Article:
Heading into her third week of hospice care when I returned from my trip, amazingly, not much had changed. I was lucky enough to get one more visit with grandma, spending a couple of hours with her and grandpa so my dad and aunt could have a break. Did my dad  know how much I needed more time with her? What a gift that time was. Those are treasured hours for me, very precious memories. Grandma and I talked about so many things. She was happy and smiling, even kind of silly. Grandpa and I watched Gunsmoke in between checking on grandma. I smile just thinking of that night. I'll be forever thankful for that time with her. 

Grandma died the next night. I was able to say one last goodbye during her last hour. I said my goodbye with absolutely no regrets. She knew how much she meant to me--how deeply I loved her--and I know how much she loved me. I was lucky enough to have her in my life for 44 years. I am so grateful for the beautiful, dignified death she had. My sadness and grief is softened by knowing how well she was loved at the end. I'm in awe of the way my dad and his siblings took care of grandma non-stop for over three weeks. I witnessed absolute devotion as my grandpa took tender, loving care of his wife of 70 years. Her death proved to me you really do get back what you put out into the world. Grandma died as she deserved to, with all the love she had spent her life giving others being returned to her ten-fold.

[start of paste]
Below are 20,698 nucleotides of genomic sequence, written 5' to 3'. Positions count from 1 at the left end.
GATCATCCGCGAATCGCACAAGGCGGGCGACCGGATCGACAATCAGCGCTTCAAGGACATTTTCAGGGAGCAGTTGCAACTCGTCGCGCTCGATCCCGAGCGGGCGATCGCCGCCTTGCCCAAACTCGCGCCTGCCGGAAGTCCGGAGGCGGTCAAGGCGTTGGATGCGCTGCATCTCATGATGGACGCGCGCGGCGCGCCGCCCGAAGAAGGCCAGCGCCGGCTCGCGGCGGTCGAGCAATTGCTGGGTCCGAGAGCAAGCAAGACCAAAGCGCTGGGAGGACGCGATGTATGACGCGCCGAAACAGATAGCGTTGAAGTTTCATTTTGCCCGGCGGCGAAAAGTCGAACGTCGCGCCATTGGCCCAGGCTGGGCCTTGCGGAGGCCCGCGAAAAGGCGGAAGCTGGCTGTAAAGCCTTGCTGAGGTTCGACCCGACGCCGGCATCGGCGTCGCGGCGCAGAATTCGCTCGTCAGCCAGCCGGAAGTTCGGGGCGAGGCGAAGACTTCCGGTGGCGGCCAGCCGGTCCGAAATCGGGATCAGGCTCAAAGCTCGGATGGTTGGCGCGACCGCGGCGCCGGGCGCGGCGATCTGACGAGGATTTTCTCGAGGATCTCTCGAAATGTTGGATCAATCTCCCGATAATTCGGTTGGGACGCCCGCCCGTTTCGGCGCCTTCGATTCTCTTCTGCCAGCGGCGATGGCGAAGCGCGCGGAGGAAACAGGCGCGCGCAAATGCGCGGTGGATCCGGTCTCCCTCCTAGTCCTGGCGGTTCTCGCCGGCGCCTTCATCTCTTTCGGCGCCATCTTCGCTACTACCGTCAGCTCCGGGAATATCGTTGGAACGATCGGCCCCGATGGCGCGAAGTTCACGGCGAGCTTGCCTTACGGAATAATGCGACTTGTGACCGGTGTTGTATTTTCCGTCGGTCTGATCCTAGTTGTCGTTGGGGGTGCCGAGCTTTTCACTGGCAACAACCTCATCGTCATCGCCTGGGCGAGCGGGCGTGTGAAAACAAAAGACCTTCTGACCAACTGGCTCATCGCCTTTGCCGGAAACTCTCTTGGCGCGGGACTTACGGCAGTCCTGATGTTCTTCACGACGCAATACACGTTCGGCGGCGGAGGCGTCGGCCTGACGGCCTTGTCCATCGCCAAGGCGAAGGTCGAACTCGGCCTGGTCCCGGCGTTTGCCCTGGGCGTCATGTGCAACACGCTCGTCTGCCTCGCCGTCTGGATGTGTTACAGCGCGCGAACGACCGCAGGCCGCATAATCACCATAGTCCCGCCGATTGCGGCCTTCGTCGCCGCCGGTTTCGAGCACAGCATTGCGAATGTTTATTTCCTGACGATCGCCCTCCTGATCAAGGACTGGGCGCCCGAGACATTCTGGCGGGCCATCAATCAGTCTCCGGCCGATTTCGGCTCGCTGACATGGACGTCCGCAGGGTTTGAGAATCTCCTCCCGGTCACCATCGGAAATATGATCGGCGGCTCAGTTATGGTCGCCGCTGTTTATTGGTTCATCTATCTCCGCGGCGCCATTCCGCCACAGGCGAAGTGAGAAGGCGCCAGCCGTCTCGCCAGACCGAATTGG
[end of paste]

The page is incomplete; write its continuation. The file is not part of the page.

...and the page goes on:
Gillian with her great-grandma 
Keicha Marie, Gloria Marie and Gillian Marie
Valentine's Day 2013


  1. This is a beautiful remembrance of Grandma Chris. I'm so grateful you had this time with her. I think that she appreciated you being there probably more than you will ever know. I know she always having you, her namesake, by her side.

    Your father and his siblings, and Grandpa Chris taught you a very valuable lesson on caring for those at the end of their days. I hope to have the same blessing when my time comes. Love you.

  2. Keicha, this is one of the loveliest and most honest posts I've read about being with someone on their last journey. When I was in training for my grief counseling work, I learned that the average Hospice stay is three days -- this was almost 20 years ago but I'm not sure it has increased that much. People just didn't want to move to that stage -- like it was giving up. The ironic thing is that in many cases, Hospice can make those last times so very much easier for the patient. They have time to say goodbye, time to be surrounded by those they love and perhaps with less pain, and often in their own home. I'm grateful your family was wise enough to make that decision so that she could have that benefit of being surrounded by love. Certainly your love was important to her; indeed, I do believe she waited. You so beautifully express the fear of saying goodbye. But then, don't you think that when we've had loss in our life before, every significant loss is a little harder? I do.

    I remember your mom's post on this -- she sounded like a remarkable woman. You were lucky to have her in your orbit. (I, too, am catching up on far too many posts. It's good to "see" you again!)